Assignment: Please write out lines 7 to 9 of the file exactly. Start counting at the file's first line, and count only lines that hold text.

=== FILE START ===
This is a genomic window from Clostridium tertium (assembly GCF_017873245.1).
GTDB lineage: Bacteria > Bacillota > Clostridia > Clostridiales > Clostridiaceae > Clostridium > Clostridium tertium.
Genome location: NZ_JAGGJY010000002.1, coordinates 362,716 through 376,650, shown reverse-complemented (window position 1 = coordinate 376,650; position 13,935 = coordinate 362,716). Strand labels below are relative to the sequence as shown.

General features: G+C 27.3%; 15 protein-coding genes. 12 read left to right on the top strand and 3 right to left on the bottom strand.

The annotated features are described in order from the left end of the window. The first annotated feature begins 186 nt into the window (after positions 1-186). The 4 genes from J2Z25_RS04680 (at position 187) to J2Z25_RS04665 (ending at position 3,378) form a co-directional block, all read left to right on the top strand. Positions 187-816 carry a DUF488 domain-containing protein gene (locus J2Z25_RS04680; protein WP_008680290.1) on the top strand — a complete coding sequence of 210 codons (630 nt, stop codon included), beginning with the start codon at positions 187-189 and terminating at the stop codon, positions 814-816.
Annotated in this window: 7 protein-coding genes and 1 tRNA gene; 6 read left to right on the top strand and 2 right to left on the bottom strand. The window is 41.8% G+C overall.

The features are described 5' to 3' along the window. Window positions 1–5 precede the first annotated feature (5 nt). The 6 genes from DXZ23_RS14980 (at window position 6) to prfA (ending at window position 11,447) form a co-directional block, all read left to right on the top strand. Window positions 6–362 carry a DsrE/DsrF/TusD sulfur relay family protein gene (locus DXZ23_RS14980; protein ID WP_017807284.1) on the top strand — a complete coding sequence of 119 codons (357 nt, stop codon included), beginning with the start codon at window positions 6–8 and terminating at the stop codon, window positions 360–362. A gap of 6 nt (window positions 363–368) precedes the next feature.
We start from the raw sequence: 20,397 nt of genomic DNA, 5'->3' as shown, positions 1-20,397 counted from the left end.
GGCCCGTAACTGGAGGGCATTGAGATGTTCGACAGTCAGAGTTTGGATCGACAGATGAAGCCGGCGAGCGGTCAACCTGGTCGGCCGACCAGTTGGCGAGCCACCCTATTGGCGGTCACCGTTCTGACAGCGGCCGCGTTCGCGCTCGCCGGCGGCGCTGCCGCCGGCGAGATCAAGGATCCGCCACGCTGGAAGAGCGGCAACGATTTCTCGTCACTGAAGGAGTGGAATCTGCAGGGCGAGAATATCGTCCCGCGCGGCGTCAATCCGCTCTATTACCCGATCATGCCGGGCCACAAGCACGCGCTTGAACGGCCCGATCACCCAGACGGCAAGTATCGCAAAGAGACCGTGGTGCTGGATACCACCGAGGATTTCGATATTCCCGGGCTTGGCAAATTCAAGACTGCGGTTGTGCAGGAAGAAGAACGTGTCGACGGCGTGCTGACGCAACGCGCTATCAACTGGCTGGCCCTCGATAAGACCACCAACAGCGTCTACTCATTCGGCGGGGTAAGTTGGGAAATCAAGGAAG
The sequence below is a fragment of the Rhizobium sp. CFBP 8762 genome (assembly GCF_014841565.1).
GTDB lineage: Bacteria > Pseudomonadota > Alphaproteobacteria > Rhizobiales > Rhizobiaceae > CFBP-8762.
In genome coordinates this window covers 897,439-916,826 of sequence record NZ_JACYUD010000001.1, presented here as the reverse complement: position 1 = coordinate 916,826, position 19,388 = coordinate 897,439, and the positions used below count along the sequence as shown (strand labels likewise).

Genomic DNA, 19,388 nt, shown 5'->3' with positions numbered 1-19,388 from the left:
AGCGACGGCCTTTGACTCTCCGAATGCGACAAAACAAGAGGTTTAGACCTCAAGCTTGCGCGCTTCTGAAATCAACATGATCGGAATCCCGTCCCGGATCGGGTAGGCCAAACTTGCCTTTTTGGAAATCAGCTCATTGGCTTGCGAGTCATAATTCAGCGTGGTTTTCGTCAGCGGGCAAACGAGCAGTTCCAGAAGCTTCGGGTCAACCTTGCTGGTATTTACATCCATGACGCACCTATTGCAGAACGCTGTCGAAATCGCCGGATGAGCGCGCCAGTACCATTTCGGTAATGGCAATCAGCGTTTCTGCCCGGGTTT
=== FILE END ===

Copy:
The features are described 5' to 3' along the window. Window positions 1–5 precede the first annotated feature (5 nt). The 6 genes from DXZ23_RS14980 (at window position 6) to prfA (ending at window position 11,447) form a co-directional block, all read left to right on the top strand. Window positions 6–362 carry a DsrE/DsrF/TusD sulfur relay family protein gene (locus DXZ23_RS14980; protein ID WP_017807284.1) on the top strand — a complete coding sequence of 119 codons (357 nt, stop codon included), beginning with the start codon at window positions 6–8 and terminating at the stop codon, window positions 360–362. A gap of 6 nt (window positions 363–368) precedes the next feature.
We start from the raw sequence: 20,397 nt of genomic DNA, 5'->3' as shown, positions 1-20,397 counted from the left end.
GGCCCGTAACTGGAGGGCATTGAGATGTTCGACAGTCAGAGTTTGGATCGACAGATGAAGCCGGCGAGCGGTCAACCTGGTCGGCCGACCAGTTGGCGAGCCACCCTATTGGCGGTCACCGTTCTGACAGCGGCCGCGTTCGCGCTCGCCGGCGGCGCTGCCGCCGGCGAGATCAAGGATCCGCCACGCTGGAAGAGCGGCAACGATTTCTCGTCACTGAAGGAGTGGAATCTGCAGGGCGAGAATATCGTCCCGCGCGGCGTCAATCCGCTCTATTACCCGATCATGCCGGGCCACAAGCACGCGCTTGAACGGCCCGATCACCCAGACGGCAAGTATCGCAAAGAGACCGTGGTGCTGGATACCACCGAGGATTTCGATATTCCCGGGCTTGGCAAATTCAAGACTGCGGTTGTGCAGGAAGAAGAACGTGTCGACGGCGTGCTGACGCAACGCGCTATCAACTGGCTGGCCCTCGATAAGACCACCAACAGCGTCTACTCATTCGGCGGGGTAAGTTGGGAAATCAAGGAAG